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Govt scraps Satyam board, to appoint directors

The government on Friday dissolved the board of Satyam Computer Services and said it would appoint new directors as it sought to limit the fall out from India's biggest corporate scandal in memory.

Satyam chairman Ramalinga Raju, who resigned on Wednesday after revealing years of accounting fraud, which has called into question the future of the outsourcing company, will appear before the market regulator on Saturday.

Corporate Affairs Minister Prem Chand Gupta said the government would appoint 10 new members to the Satyam board, which would then meet within seven days. He said there was no move to take over Satyam's management as of now.

"The government is considering appointment of suitable persons as directors of Satyam," Gupta told a news conference in New Delhi. "We are determined to reach the truth but are equally concerned with the fate of employees and other stakeholders."

A Satyam spokeswoman said a statement from the company on the developments was expected later on Friday.

In a bid to ease the worries of rattled investors, the regulator, the Securities and Exchange Board of India, said auditors' certification of corporate results from the December quarter would be peer reviewed.

The government barred Satyam's board from holding its scheduled meeting on Saturday, which was called to consider likely options such as inviting a takeover or strategic investor and appointing an investment banker.

Analysts said Satyam's very existence was threatened by the scandal, which stand-in Chief Executive Ram Mynampati said has pushed the company into a crisis of unimaginable proportions.

Satyam shares slumped to 11.50 rupees (24 U.S. cents), their lowest since March 1998 and a far cry from a 2008 high of 544 rupees, before ending down 40 percent at 23.85 rupees ahead of the board's dissolution.

The company's market value has shrivelled to $330 million, from more than $7 billion just six months ago.


The chief financial officer has also offered to resign after Raju's admission that profit had been overstated for years and that about $1 billion, or 94 percent of the cash and bank balances on Satyam's books at end-September, did not exist.

"There's a big question mark over everything. We don't know what kind of business model they have now," said Amar Ambani, vice-president of research at broker India Infoline.

"Raju's declaration says that at the operating level the margin was 3 percent, so at the net level it must have been a loss, which makes it extremely unviable. They have been borrowing to pay salaries, which means they have no cash at all."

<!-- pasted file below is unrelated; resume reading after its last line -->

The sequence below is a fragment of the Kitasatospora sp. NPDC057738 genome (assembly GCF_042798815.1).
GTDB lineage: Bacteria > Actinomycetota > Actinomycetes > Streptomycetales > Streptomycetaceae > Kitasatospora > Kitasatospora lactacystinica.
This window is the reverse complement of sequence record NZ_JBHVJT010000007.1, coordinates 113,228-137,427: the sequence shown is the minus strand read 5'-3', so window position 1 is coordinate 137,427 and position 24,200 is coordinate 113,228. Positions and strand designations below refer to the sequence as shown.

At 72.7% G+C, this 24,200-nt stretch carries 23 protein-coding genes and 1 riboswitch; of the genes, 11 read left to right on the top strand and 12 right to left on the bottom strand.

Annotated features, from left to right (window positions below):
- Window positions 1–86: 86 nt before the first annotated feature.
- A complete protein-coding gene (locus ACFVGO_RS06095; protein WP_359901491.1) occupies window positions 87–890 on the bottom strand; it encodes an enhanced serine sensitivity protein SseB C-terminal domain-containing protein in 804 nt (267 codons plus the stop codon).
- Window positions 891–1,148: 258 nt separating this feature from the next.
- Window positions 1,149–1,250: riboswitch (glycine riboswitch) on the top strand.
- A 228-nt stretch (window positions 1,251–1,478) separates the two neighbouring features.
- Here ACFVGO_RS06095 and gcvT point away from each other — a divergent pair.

The stock has fallen 87 percent in two trading days, pulling the broader market down. Shares in Satyam's main rivals, Infosys, Tata Consultancy Services and Wipro, rose on expectations they would pick up clients.

Satyam will be cut from India's benchmark stock index, the Bombay Stock Exchange's 30-share Sensex, from Monday.

Analysts said recent hopes that Satyam could survive by being taken over had been dashed, given the scope of the scandal and the potential for big legal losses.

"The largest scandal in India's corporate history calls into question the viability of the company as an independent entity," consultancy Forrester said in a Jan. 8 research note.

"As a result, sourcing and IT executives need to actively review their exposure to the company and their options as a cloud of uncertainty hangs over the company.

"Both clients and employees will desert Satyam as a result of competitive wooing," it said.

Satyam specialises in business software and back-office services for clients including General Electric and Nestle.

National Australia Bank Ltd, Australia's top lender, said it was reviewing a contract with Satyam for system development and support to 2011.


The chairman of Larsen & Toubro, India's top engineering and construction firm, said the uncertainty around Satyam meant L&T had no plans to alter its near-4 percent stake in the outsourcer, which it built up in early January.

"When we invested, our idea was to strike some sort of go-to-market strategy, some sort of strategic alliance, if it was possible," A.M. Naik told CNBC TV18, noting Satyam's share price was about 188 rupees before Raju's resignation bombshell, far higher than the price at which L&T had bought its stake.

Naik did not rule out an alliance with Satyam once there was clarity on its losses and liabilities, including any from law suits. L&T runs a mid-sized outsourcing unit called L&T Infotech.

Several securities fraud class action lawsuits have already been filed in the U.S. on behalf of investors who bought Satyam American Depository Receipts (ADRs) in the last five years.

Source: Reuters


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